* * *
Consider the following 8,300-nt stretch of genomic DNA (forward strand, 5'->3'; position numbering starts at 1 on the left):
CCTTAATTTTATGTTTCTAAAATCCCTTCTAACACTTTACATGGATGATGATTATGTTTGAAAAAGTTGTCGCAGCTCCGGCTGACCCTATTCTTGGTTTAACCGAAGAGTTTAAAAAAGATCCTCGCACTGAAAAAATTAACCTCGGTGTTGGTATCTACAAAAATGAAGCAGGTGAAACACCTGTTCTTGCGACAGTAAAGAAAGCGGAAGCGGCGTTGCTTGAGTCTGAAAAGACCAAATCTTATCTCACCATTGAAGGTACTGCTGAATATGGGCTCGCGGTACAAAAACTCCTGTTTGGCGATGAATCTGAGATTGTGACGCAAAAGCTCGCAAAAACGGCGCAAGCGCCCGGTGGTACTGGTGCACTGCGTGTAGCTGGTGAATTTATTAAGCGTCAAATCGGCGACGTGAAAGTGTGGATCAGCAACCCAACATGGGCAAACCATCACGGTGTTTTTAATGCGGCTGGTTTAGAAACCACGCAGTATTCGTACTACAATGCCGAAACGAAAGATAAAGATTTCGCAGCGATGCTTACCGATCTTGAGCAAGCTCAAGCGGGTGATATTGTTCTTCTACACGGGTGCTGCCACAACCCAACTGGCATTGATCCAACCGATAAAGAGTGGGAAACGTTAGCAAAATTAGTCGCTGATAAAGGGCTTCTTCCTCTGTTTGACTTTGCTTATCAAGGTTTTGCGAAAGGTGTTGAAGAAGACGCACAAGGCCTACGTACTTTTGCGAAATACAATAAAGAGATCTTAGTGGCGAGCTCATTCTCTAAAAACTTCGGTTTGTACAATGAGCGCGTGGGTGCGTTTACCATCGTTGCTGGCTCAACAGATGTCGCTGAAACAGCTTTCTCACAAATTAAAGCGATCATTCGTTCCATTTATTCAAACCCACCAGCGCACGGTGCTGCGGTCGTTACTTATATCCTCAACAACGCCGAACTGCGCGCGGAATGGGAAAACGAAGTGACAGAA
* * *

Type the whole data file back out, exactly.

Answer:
Consider the following 8,300-nt stretch of genomic DNA (forward strand, 5'->3'; position numbering starts at 1 on the left):
CCTTAATTTTATGTTTCTAAAATCCCTTCTAACACTTTACATGGATGATGATTATGTTTGAAAAAGTTGTCGCAGCTCCGGCTGACCCTATTCTTGGTTTAACCGAAGAGTTTAAAAAAGATCCTCGCACTGAAAAAATTAACCTCGGTGTTGGTATCTACAAAAATGAAGCAGGTGAAACACCTGTTCTTGCGACAGTAAAGAAAGCGGAAGCGGCGTTGCTTGAGTCTGAAAAGACCAAATCTTATCTCACCATTGAAGGTACTGCTGAATATGGGCTCGCGGTACAAAAACTCCTGTTTGGCGATGAATCTGAGATTGTGACGCAAAAGCTCGCAAAAACGGCGCAAGCGCCCGGTGGTACTGGTGCACTGCGTGTAGCTGGTGAATTTATTAAGCGTCAAATCGGCGACGTGAAAGTGTGGATCAGCAACCCAACATGGGCAAACCATCACGGTGTTTTTAATGCGGCTGGTTTAGAAACCACGCAGTATTCGTACTACAATGCCGAAACGAAAGATAAAGATTTCGCAGCGATGCTTACCGATCTTGAGCAAGCTCAAGCGGGTGATATTGTTCTTCTACACGGGTGCTGCCACAACCCAACTGGCATTGATCCAACCGATAAAGAGTGGGAAACGTTAGCAAAATTAGTCGCTGATAAAGGGCTTCTTCCTCTGTTTGACTTTGCTTATCAAGGTTTTGCGAAAGGTGTTGAAGAAGACGCACAAGGCCTACGTACTTTTGCGAAATACAATAAAGAGATCTTAGTGGCGAGCTCATTCTCTAAAAACTTCGGTTTGTACAATGAGCGCGTGGGTGCGTTTACCATCGTTGCTGGCTCAACAGATGTCGCTGAAACAGCTTTCTCACAAATTAAAGCGATCATTCGTTCCATTTATTCAAACCCACCAGCGCACGGTGCTGCGGTCGTTACTTATATCCTCAACAACGCCGAACTGCGCGCGGAATGGGAAAACGAAGTGACAGAA